This is the third in a series discussing eight bad “D”s to consider when drafting an operating agreement for an LLC.
Given the prevalence of divorce, particularly among individuals who are in the entrepreneurial space, it is a reality that you need to consider when drafting an operating agreement for an LLC. Public policy has pretty much mandated in all family courts that irrespective of how craftily and creatively an LLC operating agreement is drafted, that LLC membership interest is a marital asset unless there is a clear and specific signoff to the contrary by the non-member spouse at the time the LLC is formed.
In the event one of the business partners in an LLC goes through a divorce, you need to be aware of two things. First, that business partner did not go away, but that partner has been severely hampered with things that are draining their time, energy, and focus. Hopefully, you and the other members of the LLC will look at things from the perspective of if you were in that business partner’s shoes, and you would extend to that hurting business partner the grace and kindness you would want extended to you if you were in that situation.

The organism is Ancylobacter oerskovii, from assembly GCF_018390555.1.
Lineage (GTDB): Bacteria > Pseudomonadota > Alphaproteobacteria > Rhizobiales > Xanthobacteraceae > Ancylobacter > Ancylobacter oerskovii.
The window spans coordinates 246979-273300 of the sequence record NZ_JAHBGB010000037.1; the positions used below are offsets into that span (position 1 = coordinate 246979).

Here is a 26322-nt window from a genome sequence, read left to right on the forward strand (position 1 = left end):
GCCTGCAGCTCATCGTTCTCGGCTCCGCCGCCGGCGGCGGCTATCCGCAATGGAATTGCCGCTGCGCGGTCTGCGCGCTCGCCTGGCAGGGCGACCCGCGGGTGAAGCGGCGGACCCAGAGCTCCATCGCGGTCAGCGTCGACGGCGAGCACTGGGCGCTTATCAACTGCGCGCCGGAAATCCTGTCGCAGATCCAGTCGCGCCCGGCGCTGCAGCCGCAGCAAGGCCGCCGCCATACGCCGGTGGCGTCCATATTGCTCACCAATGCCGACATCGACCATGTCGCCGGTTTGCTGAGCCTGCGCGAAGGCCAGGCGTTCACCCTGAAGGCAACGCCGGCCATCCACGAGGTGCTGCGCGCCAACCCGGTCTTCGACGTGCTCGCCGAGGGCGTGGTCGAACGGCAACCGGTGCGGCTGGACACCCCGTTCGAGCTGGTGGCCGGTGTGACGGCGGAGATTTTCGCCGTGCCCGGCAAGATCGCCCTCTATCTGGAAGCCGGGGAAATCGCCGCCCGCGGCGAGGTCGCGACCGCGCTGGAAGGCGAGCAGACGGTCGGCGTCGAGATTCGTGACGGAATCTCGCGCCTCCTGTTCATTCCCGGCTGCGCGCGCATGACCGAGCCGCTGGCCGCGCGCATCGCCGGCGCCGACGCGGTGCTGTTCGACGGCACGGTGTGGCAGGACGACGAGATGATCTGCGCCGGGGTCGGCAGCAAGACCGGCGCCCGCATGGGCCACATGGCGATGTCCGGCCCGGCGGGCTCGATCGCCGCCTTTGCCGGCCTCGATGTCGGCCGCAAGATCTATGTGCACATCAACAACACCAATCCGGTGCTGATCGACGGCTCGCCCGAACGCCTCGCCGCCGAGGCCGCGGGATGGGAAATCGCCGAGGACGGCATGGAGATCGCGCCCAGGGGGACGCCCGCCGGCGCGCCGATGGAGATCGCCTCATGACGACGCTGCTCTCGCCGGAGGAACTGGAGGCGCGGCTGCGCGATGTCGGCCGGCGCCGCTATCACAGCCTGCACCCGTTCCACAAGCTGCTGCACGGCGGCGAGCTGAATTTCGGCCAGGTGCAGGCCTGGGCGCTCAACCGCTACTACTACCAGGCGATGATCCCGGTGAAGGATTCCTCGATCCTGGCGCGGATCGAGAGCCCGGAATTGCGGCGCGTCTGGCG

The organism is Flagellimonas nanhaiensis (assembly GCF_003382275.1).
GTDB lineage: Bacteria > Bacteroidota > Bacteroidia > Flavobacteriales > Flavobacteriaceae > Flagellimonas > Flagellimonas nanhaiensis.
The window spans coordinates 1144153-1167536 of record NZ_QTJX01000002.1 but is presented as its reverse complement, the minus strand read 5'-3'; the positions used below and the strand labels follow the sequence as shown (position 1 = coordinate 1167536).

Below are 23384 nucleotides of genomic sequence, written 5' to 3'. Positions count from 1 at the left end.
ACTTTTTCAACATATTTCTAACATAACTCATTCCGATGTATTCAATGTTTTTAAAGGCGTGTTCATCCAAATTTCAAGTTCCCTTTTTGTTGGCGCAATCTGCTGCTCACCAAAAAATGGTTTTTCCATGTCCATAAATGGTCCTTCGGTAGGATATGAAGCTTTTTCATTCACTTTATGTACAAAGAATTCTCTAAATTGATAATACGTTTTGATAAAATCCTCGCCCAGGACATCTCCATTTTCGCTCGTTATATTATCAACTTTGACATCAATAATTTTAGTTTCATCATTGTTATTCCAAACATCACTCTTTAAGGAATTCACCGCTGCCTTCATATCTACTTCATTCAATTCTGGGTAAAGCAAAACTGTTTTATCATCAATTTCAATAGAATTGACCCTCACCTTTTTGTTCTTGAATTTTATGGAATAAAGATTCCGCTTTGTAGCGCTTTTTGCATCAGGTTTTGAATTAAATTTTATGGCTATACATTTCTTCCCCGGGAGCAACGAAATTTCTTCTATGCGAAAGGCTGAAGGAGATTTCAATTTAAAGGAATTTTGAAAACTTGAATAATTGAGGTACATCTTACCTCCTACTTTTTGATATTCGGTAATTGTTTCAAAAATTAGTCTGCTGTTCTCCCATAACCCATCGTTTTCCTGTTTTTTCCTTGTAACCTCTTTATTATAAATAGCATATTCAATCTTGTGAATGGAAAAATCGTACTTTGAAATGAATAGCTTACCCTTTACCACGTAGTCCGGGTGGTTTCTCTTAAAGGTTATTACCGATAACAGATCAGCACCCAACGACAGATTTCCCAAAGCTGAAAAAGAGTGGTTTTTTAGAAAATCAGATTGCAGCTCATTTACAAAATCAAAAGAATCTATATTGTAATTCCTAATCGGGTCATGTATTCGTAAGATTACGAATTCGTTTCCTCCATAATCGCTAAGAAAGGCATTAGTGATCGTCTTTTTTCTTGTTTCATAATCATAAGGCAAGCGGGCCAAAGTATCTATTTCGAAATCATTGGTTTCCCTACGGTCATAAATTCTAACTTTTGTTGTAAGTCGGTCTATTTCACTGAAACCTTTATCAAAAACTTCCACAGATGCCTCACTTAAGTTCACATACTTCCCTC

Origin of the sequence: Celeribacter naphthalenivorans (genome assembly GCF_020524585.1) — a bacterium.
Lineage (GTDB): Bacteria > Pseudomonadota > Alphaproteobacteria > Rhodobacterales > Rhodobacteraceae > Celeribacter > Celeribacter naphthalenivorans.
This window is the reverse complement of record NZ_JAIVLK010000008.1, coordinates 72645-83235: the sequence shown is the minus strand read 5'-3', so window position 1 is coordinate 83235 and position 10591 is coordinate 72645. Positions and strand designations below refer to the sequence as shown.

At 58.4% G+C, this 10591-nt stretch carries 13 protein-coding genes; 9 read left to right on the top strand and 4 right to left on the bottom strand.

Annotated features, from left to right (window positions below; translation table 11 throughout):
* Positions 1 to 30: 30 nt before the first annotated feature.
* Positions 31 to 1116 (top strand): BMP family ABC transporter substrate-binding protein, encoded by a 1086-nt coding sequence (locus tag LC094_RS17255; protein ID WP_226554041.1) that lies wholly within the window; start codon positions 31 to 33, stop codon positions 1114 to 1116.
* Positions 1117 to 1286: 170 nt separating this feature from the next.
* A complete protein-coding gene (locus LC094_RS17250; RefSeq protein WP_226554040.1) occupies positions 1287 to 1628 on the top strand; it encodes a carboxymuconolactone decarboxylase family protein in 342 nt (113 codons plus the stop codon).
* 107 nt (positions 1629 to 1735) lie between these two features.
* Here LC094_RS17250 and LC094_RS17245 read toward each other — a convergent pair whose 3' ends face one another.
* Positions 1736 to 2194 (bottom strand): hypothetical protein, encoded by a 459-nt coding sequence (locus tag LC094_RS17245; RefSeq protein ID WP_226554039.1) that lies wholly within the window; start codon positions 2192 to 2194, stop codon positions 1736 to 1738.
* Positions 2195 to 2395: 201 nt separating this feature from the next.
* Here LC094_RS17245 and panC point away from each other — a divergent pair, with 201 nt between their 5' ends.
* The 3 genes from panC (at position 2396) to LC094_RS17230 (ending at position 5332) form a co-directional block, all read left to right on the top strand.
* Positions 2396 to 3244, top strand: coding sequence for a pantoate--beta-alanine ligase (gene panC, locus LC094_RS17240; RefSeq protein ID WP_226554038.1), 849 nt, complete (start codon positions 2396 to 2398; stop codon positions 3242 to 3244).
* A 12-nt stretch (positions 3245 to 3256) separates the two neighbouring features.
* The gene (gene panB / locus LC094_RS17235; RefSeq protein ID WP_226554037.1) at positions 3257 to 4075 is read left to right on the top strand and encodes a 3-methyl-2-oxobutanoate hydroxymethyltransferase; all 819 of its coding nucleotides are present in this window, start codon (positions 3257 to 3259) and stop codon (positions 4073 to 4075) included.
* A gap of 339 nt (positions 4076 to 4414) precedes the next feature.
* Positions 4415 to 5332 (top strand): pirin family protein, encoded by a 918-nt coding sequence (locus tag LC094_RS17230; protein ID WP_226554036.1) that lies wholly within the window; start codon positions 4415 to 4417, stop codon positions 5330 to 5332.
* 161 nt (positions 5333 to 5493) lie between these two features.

Second, you need to understand that part of the LLC or a profits interest in the LLC is now going to end up in the hands of someone who may be hostile by virtue of the way the divorce occurred. That potentially hostile person needs to be bought out or minimized in a fair and equitable manner.
It is very important that the LLC operating agreement be amended pursuant to the terms of the final divorce decree so there is a division of the LLC ownership interest between the divorcing parties. The original member will remain a member but at a reduced percentage. The former spouse will get a “profits interest”. This will result in a change to the operating agreement as well as a change to the LLC tax return, meaning an additional K-1 will now be generated. Each of the parties in the divorce, if they divide the membership profits interest of the LLC between them, will now get separate K-1s. It is imperative that this be diligently done as expeditiously as possible. Buyout language should be carefully talked through and included if feasible.